In the context of new technological developments and business models in the Internet ecosystem, the debate about the rules of net neutrality has resurfaced. For example, the European Commission is considering fair forms of payment by the big-tech companies, which could come into tension with the current Open Internet Regulation. While it makes sense to review regulation in light of new developments and societal needs, this should be done with consultation with all stakeholders.
Workshop participants have been at the heart of the debate in the last decade. Among them were representatives of public bodies such as BEREC and the German Federal Network Agency (Bundesnetzagentur) as well as representatives of civil society (Internet Society, Epicenter.works), think tanks (WIK) and academic scholars from technical, economic and legal disciplines. In addition, the discussion benefited from the participation of industry representatives, including major content providers (Netflix), Internet industry associations (eco e.V., ETNO) and entrepreneurs of new technologies at both the Internet application and infrastructure layers. With a focus on the EU, the workshop also brought together participants from other jurisdictions undergoing a flux regarding net neutrality policy, like the US and UK.
More or Less Regulation: Return on Investment versus Open Internet
The discussions emphasized that the debate over net neutrality is far from settled and remains polarized, making fact-based arguments more necessary than ever. One of the main questions that remains unanswered is how to achieve sufficient incentives to sustain investment in the Internet infrastructure as well as innovation in the fast-evolving Internet ecosystem. While some see the need to relax regulation to allow greater price differentiation and thus increase the return on investment for stakeholders, others believe that the hard-fought net neutrality rules in the EU's Open Internet Regulation should be kept intact.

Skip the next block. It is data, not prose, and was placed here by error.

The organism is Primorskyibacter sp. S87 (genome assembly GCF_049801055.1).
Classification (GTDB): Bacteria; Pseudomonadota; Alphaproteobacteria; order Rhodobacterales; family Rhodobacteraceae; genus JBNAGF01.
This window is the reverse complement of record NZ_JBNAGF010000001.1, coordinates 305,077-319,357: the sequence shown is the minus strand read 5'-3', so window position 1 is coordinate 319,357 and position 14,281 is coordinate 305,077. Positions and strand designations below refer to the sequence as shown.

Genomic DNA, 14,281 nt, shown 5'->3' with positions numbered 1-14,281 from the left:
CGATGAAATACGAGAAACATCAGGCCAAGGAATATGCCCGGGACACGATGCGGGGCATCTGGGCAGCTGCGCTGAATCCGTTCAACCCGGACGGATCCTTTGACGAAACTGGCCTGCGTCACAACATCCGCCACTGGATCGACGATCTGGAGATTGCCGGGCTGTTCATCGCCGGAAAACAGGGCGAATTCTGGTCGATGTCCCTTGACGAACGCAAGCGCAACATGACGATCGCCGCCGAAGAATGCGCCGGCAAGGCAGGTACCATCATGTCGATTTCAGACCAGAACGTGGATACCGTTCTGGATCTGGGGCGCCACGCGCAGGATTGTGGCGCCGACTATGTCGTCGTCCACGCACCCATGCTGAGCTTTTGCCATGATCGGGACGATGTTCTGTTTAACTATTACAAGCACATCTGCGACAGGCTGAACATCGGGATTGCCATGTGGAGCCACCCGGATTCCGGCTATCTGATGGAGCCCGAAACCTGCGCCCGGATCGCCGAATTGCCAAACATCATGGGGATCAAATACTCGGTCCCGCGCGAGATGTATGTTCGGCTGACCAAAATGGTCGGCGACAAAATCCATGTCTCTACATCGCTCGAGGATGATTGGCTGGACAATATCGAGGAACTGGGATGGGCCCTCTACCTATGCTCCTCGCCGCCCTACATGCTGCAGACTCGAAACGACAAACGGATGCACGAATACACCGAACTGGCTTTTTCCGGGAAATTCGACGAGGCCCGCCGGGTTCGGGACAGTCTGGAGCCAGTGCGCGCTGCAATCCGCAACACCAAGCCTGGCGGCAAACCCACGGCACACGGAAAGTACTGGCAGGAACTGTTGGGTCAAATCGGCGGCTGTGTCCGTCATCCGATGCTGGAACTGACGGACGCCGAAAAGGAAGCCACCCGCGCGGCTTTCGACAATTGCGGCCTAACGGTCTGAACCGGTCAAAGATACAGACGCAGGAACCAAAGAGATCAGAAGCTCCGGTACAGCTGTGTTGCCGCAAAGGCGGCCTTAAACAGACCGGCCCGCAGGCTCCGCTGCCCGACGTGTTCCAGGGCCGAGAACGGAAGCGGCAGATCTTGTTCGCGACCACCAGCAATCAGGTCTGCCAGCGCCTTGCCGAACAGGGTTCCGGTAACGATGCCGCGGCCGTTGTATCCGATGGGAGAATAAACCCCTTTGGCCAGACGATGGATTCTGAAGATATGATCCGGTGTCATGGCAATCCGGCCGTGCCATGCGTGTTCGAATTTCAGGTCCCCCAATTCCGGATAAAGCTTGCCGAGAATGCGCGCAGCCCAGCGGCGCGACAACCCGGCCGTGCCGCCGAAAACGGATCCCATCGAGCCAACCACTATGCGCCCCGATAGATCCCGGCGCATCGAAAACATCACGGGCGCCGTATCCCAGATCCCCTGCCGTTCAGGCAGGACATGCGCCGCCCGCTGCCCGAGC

Yet another key issue is the presence of big-tech companies in the Internet ecosystem. On the one hand, these companies have begun to develop their own private networks, raising the question of whether there are two Internets, one private and largely unregulated, and one public and subject to regulation. On the other hand, the debate about fair contributions reemerged, whereby large content providers, such as big-tech companies, would pay in relation to their use of the network. This renewed push came in the form of the publication of a study commissioned by ETNO on the socio-economic benefits of a fairer balance between tech giants and telecom operators. The argument is that this would enable the financing of the investments needed to roll out 5G technology. Depending on how a fair contribution is ensured, this might disrupt the established net neutrality system in the EU and finds fierce opposition among many stakeholders.
Conclusion and Outlook
A general conclusion of the workshop is that the independent nature of the Max Planck Institute puts it in a good position to enter the debate from an academic and neutral point of view. Against this backdrop, the workshop provided insights enabling the Institute to further develop a new line of research which represents a fundamental part of the discourse on digital economy.